You will also note that the radiator valves in
Although all gravity, one-pipe, air-vent systems are
alike in design, it is seldom that two installations are
alike in detail. Since the details differ with the make and
model of equipment, it is recommended that the
manufacturers installation procedures be followed.
Also, you should follow the mechanical blueprints for a
particular installation. There is some general
information in this section that applies to most heating
systems of this type.
To prevent water hammer and re-evaporation of the
water, drain all condensate from the lines. The
necessary internal drainage can be obtained by sloping
the lines down, in the direction of condensate flow, at
least one-fourth of an inch for every 10 feet of pipe. The
radiators must also be tilted, so the condensate flows out
of them into the same pipe through which the steam is
Air vents are installed in the steam lines and
radiators to eliminate air in the system. Air in the system
tends to block the flow of steam, and it consequently
acts as an insulator by preventing the emission of heat
from the heating surface. Therefore, the air must be
quickly and effectively vented from the heating
equipment and steam lines to get quick and even heating
from the steam-heating system. Most steam distribution
systems are now fitted with automatic vents that permit
the air to pass but which block the passage of steam.
Figure 3-5 shows air vents in the radiator and the
The operating instructions for gravity, one-pipe,
air-vent systems vary from one installation to another.
The manufacturer of the equipment usually furnishes
the specific operating instructions for the equipment.
Generally speaking, most steam systems have a
main steam stop valve located on the top of the boiler.
The purpose of this valve is to hold the steam in the
boiler until you are ready to let it out. When you are
ready to turn the steam into the distribution system, you
should only crack (open very little) the valve. The
reason for doing this is to allow the system to warm up
slowly and avoid any thermal shock to the lines and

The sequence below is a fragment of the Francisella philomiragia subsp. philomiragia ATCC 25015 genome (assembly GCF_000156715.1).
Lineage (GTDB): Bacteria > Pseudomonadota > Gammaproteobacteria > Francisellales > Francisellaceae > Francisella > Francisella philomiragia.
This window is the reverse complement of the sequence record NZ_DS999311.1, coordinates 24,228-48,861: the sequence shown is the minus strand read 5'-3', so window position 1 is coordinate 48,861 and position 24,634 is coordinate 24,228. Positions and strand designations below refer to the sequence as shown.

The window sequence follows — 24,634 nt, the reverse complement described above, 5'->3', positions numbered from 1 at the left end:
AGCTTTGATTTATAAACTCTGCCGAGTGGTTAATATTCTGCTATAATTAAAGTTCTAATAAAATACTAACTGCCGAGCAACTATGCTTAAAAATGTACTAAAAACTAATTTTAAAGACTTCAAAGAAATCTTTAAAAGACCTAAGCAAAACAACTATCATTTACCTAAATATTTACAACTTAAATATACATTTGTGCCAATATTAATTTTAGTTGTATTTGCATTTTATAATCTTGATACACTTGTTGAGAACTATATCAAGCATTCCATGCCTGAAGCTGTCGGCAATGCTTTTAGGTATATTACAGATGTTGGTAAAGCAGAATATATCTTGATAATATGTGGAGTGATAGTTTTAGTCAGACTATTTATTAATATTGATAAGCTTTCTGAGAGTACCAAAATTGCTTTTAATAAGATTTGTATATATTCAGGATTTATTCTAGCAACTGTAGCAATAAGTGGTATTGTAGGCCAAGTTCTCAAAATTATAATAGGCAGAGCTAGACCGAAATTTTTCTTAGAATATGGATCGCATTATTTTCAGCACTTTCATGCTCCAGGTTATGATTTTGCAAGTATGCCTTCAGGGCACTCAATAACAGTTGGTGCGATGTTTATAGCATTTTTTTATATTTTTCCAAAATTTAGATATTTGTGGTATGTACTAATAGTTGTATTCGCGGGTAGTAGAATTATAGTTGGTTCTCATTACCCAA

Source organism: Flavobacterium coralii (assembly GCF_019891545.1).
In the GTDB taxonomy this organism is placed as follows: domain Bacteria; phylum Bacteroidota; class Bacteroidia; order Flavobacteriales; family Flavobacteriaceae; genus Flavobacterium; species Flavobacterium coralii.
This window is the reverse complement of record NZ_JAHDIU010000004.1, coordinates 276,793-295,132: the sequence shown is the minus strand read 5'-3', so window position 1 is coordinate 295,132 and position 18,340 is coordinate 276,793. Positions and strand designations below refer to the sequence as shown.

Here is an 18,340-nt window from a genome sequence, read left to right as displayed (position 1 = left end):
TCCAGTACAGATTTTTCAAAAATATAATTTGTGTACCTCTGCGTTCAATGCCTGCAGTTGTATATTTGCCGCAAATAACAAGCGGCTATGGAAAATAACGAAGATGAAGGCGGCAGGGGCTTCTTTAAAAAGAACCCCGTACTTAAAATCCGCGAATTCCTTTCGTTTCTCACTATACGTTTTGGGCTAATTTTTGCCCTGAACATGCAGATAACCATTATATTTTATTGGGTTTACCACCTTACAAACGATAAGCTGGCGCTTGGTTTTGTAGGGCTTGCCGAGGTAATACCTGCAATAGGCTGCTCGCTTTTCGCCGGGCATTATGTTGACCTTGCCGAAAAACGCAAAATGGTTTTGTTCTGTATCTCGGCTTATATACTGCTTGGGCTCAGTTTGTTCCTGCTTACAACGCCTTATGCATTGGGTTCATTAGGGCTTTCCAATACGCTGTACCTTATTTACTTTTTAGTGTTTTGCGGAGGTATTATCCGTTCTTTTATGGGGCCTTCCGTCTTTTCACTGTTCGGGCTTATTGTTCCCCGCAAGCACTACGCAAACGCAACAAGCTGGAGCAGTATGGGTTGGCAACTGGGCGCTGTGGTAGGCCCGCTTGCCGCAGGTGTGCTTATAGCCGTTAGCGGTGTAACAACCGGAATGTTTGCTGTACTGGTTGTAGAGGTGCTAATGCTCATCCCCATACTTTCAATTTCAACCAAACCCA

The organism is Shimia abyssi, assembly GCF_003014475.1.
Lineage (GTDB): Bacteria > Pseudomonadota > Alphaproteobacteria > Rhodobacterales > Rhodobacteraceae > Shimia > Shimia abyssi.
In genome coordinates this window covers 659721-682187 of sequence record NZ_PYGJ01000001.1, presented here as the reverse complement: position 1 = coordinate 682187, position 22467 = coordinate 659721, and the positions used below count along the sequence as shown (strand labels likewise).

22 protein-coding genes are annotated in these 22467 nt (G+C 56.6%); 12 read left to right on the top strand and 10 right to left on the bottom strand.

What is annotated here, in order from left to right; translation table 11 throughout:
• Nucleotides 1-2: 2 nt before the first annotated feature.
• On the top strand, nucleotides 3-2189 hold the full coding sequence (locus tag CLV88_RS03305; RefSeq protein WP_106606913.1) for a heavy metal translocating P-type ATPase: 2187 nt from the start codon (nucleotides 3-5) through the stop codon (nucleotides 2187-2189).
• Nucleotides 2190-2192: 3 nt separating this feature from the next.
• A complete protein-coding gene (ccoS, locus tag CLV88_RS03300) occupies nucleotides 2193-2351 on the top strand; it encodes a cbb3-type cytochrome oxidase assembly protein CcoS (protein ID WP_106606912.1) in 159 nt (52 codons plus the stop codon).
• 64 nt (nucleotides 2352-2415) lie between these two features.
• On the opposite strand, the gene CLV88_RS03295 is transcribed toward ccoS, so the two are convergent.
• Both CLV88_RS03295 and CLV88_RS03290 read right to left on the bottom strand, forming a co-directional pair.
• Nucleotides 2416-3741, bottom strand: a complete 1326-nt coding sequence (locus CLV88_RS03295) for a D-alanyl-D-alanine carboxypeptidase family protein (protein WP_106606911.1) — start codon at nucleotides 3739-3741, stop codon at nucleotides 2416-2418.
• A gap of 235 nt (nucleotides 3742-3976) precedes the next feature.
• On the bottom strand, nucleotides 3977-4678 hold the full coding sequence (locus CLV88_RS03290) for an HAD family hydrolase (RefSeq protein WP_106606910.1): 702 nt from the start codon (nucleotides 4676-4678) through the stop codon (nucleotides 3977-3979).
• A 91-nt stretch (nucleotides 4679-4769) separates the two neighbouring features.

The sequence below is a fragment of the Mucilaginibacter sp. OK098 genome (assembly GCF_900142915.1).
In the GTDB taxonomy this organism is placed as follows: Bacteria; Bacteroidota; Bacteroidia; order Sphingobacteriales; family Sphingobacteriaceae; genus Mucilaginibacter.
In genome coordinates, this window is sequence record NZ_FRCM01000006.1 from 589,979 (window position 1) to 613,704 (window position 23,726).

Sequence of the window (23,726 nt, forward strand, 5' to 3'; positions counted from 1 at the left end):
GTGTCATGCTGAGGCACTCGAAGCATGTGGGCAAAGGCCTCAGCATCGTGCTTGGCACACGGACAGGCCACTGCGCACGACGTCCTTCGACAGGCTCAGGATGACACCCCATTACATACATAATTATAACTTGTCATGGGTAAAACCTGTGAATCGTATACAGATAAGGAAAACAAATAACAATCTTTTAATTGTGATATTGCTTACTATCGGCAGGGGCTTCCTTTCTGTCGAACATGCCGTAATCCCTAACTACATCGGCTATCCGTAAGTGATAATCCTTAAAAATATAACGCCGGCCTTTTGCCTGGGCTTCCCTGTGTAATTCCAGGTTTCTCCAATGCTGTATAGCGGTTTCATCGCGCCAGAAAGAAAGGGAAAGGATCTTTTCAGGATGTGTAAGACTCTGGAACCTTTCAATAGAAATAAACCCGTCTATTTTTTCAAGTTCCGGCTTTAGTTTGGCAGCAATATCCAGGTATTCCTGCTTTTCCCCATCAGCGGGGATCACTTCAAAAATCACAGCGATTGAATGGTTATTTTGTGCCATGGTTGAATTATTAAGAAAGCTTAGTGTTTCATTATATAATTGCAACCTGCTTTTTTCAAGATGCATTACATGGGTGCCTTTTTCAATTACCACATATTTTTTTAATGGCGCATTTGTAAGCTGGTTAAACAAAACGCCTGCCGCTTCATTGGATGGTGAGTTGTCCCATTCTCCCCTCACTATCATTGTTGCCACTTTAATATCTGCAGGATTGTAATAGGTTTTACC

fittings. After the system has warmed up, the main
steam stop valve should be opened slowly. While
opening the valve, you should check often to ensure that
the proper water level is maintained in the boiler.
one-pipe steam distribution systems should be either
completely open or completely closed. Partial opening
of the valve interferes with the proper drainage of water
from the radiator.
In this portion of the text, the common problems
you are most likely to encounter in the field when
maintaining a gravity, one-pipe distribution system are
discussed. The most probable causes of these problems
and the remedies for them are considered.
When a radiator fails to heat or water hammer
occurs, there are several probable causes. One is the
failure of the air vents to function, thereby causing the
radiator to become air bound. A second cause is that the
radiator valves are not completely open. Another cause
is that the radiators and lines are not correctly pitched.
To remedy these causes of heat failure, you should
inspect the operation of the air vents and the positions of
the radiator valves to make sure they are open. You
should then check and correct, if necessary, the pitch of
the radiators and lines when the other checks do not
correct the trouble.
A fluctuating waterline in the boiler can be caused
by an excessive pressure drop in the supply lines, which,
in turn, is usually caused by partial stoppage in the
pipes. This, of course, can only be remedied by
removing the cause of the stoppage. Uneven heat
distribution is another trouble that you may encounter.
This can be caused either by inoperative radiator vents,
improperly vented steam mains, or incorrectly pitched
mains. To eliminate this uneven heat distribution, you
should check and clean the air vents at the radiator and
those in the steam mains. Then check and correct, as
required, the pitch of the steam lines if the other
remedies have not corrected the trouble.
TWO-PIPE VAPOR SYSTEM WITH A
The two-pipe vapor system with an alternating
return trap, as shown in figure 3-6, is an improvement
over the one-pipe system. The return from the radiator
has a thermostatic trap that permits the flow of
condensate and air from the radiator. It also prevents
steam from leaving the radiator. Because the return
mains are at atmospheric pressure, or less, a mechanical
return trap is installed in the system to equalize the
condensate return pressure with the boiler pressure. The
mechanical return trap is primarily a double-valve float